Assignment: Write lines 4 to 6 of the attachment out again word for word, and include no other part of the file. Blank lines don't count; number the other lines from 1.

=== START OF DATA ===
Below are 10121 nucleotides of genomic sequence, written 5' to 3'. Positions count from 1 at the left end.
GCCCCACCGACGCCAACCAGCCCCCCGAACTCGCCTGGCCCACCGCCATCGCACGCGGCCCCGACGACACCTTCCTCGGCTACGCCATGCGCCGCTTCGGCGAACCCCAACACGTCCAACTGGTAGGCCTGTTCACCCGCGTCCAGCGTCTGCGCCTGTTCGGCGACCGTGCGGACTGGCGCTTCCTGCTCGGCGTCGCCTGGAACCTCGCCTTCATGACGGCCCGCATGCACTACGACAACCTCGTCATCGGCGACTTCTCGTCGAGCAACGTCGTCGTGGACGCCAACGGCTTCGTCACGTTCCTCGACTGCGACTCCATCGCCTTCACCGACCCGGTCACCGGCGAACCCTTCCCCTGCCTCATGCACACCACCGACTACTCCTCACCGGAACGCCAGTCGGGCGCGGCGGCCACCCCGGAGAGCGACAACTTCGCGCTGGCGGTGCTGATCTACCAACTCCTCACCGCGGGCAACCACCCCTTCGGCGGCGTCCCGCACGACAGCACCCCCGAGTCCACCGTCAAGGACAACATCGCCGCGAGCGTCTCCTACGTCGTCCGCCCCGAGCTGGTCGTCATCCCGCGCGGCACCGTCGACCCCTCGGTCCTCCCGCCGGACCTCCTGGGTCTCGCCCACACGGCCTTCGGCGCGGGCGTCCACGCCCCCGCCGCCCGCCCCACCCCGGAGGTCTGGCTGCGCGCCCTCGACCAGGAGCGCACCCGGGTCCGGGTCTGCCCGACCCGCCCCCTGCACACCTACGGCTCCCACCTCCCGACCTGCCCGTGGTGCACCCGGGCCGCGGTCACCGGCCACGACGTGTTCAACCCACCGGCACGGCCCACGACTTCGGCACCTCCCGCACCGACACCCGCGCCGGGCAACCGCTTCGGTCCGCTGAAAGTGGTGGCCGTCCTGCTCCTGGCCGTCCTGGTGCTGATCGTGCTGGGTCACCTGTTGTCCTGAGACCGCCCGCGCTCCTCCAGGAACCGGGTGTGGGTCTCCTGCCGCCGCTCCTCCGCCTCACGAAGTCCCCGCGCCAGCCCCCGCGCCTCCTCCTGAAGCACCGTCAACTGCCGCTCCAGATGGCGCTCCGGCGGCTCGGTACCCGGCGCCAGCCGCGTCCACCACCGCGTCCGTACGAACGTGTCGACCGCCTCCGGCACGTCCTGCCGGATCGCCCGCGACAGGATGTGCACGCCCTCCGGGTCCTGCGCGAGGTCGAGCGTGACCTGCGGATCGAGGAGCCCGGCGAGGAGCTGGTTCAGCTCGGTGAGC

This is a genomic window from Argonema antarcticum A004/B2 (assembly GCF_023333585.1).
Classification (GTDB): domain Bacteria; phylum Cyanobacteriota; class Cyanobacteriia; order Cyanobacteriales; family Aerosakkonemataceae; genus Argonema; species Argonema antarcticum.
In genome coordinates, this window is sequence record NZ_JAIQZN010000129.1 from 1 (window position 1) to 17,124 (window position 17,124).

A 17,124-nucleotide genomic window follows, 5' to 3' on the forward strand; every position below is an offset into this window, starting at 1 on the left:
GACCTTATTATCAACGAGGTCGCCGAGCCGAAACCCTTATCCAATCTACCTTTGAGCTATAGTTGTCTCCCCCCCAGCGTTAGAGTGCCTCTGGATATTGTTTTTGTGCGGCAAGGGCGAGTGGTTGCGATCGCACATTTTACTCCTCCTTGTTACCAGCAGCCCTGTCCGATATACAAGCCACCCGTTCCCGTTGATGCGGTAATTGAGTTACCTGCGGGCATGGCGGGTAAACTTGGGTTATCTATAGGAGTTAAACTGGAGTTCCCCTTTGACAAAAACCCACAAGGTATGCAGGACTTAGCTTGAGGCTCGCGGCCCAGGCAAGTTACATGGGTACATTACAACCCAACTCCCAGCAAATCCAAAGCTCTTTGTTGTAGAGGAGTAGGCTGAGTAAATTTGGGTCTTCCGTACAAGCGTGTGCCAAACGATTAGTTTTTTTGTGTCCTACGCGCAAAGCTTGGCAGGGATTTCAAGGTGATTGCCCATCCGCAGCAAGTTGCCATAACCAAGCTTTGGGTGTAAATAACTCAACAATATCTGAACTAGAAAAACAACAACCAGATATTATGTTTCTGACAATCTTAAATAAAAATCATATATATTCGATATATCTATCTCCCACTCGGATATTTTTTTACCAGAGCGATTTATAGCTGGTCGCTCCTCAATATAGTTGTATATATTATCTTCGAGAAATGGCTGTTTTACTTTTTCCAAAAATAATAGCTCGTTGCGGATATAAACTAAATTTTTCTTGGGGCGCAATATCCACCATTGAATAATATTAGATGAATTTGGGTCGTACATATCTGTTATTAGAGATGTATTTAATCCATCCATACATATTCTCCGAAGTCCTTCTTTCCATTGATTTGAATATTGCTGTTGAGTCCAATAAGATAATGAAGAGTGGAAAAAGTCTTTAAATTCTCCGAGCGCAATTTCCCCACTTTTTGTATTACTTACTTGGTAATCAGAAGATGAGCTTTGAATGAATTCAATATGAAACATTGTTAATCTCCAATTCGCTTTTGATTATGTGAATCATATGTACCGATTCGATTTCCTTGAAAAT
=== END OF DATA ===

Classification (GTDB): domain Bacteria; phylum Cyanobacteriota; class Cyanobacteriia; order Cyanobacteriales; family Aerosakkonemataceae; genus Argonema; species Argonema antarcticum.
In genome coordinates, this window is sequence record NZ_JAIQZN010000129.1 from 1 (window position 1) to 17,124 (window position 17,124).

A 17,124-nucleotide genomic window follows, 5' to 3' on the forward strand; every position below is an offset into this window, starting at 1 on the left: